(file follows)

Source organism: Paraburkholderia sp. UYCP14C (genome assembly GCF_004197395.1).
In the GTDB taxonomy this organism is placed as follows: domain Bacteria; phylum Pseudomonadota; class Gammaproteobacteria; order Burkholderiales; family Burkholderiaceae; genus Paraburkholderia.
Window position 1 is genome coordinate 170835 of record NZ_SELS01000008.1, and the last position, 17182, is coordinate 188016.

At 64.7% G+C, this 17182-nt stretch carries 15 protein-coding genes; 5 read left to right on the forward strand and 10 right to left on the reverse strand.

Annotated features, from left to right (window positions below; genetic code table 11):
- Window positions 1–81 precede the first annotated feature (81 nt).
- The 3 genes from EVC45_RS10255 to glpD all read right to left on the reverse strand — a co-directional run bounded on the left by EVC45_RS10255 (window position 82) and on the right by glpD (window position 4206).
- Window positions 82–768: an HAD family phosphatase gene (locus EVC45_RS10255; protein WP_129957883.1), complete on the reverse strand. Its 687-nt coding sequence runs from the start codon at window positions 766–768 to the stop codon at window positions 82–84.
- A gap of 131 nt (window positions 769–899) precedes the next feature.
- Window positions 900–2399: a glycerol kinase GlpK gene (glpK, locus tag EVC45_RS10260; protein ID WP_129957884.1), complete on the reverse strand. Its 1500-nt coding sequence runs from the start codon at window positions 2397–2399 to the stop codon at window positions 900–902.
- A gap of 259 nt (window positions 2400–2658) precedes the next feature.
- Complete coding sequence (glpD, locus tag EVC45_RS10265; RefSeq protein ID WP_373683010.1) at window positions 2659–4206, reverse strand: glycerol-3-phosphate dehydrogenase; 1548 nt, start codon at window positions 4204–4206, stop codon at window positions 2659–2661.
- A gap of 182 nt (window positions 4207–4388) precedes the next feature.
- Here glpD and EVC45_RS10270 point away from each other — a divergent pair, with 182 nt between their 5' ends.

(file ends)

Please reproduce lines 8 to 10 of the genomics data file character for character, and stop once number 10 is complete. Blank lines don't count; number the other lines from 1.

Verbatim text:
- Window positions 82–768: an HAD family phosphatase gene (locus EVC45_RS10255; protein WP_129957883.1), complete on the reverse strand. Its 687-nt coding sequence runs from the start codon at window positions 766–768 to the stop codon at window positions 82–84.
- A gap of 131 nt (window positions 769–899) precedes the next feature.
- Window positions 900–2399: a glycerol kinase GlpK gene (glpK, locus tag EVC45_RS10260; protein ID WP_129957884.1), complete on the reverse strand. Its 1500-nt coding sequence runs from the start codon at window positions 2397–2399 to the stop codon at window positions 900–902.